That’s why Jesus never rebuked Martha’s for the comment she made. Jesus knew how Martha must have felt and understood why she reacted like that. Jesus did not deny Martha’s humanity and gave her the permission to express her emotion.

Perhaps Jesus was trying to tell us that the road to recovery after a loss is not to deny the loss, but to accept it. Denying that death has taken place will only take us to the endless cycle of unresolved grief, even delusion.

Indeed our passage today displays death in all its rawness. When Jesus ordered the people to open the tomb, Martha warned him that Lazarus’ body would smell badly because he had been dead for days. Yes death smells; it stinks. One thing about the way we experience death through our media today is that it is a sanitised version of death. We may see images of dead people, but we don’t smell them. But for those who are in those places where death occurs, death stinks. Death confronts us as much as it confronted Jesus, Martha, and Mary; and no one can escape its real nature.

But even in the face of such confronting reality, Jesus showed that a new life was possible. Soon after he brought Lazarus back to life. But what intrigues me the most is that, after he came back to life, Lazarus didn’t return to Martha and Mary! Well he did return to live with Mary and Martha in the next chapters (John 12:1-2). But the passage today ends not with the reunion of Lazarus with his sisters, but with Jesus’ order to untie Lazarus and to let him go!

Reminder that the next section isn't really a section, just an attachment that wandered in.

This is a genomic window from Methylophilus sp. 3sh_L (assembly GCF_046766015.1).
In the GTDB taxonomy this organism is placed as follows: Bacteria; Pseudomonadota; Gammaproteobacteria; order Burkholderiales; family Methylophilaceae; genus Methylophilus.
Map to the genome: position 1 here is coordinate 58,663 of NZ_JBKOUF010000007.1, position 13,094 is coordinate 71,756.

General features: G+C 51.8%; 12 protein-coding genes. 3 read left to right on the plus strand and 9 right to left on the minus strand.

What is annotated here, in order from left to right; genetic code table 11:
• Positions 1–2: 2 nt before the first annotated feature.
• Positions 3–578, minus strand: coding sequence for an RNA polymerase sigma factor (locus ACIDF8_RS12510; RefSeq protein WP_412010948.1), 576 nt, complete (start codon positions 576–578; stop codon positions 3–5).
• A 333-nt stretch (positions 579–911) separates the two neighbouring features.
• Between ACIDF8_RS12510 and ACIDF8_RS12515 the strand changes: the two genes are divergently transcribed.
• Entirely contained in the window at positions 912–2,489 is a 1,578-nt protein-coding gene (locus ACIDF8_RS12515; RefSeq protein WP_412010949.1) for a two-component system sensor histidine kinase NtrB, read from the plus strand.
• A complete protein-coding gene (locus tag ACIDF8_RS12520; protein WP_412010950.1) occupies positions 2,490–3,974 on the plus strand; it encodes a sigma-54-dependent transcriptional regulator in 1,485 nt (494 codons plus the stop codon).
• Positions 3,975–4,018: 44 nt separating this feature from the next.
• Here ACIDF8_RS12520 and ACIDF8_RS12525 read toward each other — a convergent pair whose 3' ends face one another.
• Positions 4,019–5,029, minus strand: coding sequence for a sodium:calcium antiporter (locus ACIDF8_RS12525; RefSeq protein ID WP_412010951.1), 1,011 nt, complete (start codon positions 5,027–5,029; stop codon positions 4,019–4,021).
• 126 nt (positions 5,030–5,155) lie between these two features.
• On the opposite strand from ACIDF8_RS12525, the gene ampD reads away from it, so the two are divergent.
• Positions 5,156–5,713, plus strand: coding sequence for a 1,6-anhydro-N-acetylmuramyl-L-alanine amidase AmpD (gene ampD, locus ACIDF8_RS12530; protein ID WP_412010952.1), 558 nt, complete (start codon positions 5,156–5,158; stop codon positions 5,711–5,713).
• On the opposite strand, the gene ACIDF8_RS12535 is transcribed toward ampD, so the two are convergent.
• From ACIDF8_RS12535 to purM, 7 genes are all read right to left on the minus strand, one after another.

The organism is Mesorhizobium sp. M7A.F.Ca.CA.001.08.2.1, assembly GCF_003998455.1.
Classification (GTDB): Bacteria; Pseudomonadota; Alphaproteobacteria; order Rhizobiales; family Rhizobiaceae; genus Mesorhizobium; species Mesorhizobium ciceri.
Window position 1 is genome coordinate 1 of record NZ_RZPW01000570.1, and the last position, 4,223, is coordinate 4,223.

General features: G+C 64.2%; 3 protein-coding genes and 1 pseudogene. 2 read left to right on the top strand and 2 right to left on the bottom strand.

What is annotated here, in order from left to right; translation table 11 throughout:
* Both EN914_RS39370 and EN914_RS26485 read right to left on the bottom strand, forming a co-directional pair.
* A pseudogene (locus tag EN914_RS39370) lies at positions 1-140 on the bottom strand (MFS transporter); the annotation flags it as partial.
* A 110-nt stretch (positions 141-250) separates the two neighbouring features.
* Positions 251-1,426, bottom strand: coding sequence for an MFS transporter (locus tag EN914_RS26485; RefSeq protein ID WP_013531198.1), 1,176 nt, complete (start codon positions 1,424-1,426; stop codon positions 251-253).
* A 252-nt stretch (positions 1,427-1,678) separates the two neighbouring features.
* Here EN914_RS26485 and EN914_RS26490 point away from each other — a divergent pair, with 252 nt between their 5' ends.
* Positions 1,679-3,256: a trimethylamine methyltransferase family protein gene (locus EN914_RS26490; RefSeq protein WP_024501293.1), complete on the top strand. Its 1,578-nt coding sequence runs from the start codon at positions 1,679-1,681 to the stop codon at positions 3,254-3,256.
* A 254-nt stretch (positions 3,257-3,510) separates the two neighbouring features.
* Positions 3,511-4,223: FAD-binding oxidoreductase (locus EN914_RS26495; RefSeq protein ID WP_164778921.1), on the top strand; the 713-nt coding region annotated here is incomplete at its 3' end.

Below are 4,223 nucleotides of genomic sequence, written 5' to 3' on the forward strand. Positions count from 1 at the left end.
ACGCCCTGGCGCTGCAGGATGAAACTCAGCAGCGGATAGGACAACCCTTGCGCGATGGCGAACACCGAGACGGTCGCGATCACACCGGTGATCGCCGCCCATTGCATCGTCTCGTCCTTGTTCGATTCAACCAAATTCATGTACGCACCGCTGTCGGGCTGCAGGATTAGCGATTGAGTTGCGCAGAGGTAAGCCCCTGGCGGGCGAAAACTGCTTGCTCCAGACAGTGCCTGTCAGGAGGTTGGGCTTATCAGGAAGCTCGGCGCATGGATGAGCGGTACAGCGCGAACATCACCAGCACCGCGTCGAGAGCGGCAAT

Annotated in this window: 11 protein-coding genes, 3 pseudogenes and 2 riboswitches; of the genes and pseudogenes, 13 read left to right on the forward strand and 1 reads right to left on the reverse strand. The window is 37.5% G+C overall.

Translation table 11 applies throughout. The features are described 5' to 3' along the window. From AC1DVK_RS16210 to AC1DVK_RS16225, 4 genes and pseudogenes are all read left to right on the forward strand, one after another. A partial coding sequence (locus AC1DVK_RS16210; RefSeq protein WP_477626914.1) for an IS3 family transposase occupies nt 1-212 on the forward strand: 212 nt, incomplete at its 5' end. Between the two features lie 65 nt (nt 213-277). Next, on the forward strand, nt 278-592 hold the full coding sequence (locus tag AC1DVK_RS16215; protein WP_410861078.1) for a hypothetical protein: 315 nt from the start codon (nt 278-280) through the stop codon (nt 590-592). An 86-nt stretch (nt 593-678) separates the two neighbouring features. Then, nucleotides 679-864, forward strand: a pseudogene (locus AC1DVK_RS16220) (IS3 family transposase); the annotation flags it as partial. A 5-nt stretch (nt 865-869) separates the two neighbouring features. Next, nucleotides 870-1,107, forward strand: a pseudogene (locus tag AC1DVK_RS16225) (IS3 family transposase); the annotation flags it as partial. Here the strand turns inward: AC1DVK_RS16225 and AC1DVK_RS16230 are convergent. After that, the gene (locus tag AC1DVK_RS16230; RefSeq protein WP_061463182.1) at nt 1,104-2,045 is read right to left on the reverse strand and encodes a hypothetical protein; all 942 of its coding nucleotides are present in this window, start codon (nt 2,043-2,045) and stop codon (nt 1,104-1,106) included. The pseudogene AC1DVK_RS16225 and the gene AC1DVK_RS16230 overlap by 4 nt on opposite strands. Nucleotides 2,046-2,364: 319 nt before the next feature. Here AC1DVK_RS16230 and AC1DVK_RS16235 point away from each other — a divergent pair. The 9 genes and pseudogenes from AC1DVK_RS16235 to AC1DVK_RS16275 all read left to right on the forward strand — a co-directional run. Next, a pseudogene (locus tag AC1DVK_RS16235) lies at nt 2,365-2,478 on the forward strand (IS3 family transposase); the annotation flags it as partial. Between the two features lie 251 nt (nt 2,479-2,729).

A similar thing happened when Mary Magdalene met with the risen Christ after the resurrection.[3] Mary tried to hold on to Jesus, but he asked her to let him go because he was going to his Father.[4] He had risen from the dead, but he would not return to Mary and the disciples. Things would not be the same as they were. But Mary and the disciples should no longer be debilitated by their grief, fear, and sense of loss. They could now live in the present with a new hope because of the resurrection.

Ryan White was diagnosed with HIV when he was only 13 years old. He had haemophilia and contracted HIV from the blood product that he had to take to treat his illness. The doctors said that he would be lucky to live for another six months.

The news devastated his family, especially his mother, Jeanne. She was a single mother with two children and Ryan was her first born.